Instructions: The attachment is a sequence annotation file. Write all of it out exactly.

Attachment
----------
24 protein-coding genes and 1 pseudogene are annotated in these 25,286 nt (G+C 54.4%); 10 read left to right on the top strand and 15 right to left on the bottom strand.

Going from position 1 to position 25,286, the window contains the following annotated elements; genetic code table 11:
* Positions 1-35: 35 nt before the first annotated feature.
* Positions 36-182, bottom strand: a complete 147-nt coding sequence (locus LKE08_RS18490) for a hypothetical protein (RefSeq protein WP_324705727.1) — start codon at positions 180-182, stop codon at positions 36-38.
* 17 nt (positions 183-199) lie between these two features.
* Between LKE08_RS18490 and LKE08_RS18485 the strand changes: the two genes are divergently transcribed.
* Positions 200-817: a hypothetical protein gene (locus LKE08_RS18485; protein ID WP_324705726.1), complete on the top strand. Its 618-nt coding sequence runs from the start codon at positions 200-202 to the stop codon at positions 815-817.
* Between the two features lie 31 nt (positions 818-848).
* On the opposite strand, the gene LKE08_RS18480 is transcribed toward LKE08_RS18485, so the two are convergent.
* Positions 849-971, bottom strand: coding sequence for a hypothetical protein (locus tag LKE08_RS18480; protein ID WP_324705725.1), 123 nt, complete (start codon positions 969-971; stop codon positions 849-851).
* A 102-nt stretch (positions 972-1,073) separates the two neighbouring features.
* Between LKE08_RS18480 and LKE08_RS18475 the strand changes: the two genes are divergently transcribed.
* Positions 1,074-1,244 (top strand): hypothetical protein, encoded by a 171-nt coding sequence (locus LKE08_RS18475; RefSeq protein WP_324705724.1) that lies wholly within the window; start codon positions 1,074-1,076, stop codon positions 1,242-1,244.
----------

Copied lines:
24 protein-coding genes and 1 pseudogene are annotated in these 25,286 nt (G+C 54.4%); 10 read left to right on the top strand and 15 right to left on the bottom strand.

Going from position 1 to position 25,286, the window contains the following annotated elements; genetic code table 11:
* Positions 1-35: 35 nt before the first annotated feature.
* Positions 36-182, bottom strand: a complete 147-nt coding sequence (locus LKE08_RS18490) for a hypothetical protein (RefSeq protein WP_324705727.1) — start codon at positions 180-182, stop codon at positions 36-38.
* 17 nt (positions 183-199) lie between these two features.
* Between LKE08_RS18490 and LKE08_RS18485 the strand changes: the two genes are divergently transcribed.
* Positions 200-817: a hypothetical protein gene (locus LKE08_RS18485; protein ID WP_324705726.1), complete on the top strand. Its 618-nt coding sequence runs from the start codon at positions 200-202 to the stop codon at positions 815-817.
* Between the two features lie 31 nt (positions 818-848).
* On the opposite strand, the gene LKE08_RS18480 is transcribed toward LKE08_RS18485, so the two are convergent.
* Positions 849-971, bottom strand: coding sequence for a hypothetical protein (locus tag LKE08_RS18480; protein ID WP_324705725.1), 123 nt, complete (start codon positions 969-971; stop codon positions 849-851).
* A 102-nt stretch (positions 972-1,073) separates the two neighbouring features.
* Between LKE08_RS18480 and LKE08_RS18475 the strand changes: the two genes are divergently transcribed.
* Positions 1,074-1,244 (top strand): hypothetical protein, encoded by a 171-nt coding sequence (locus LKE08_RS18475; RefSeq protein WP_324705724.1) that lies wholly within the window; start codon positions 1,074-1,076, stop codon positions 1,242-1,244.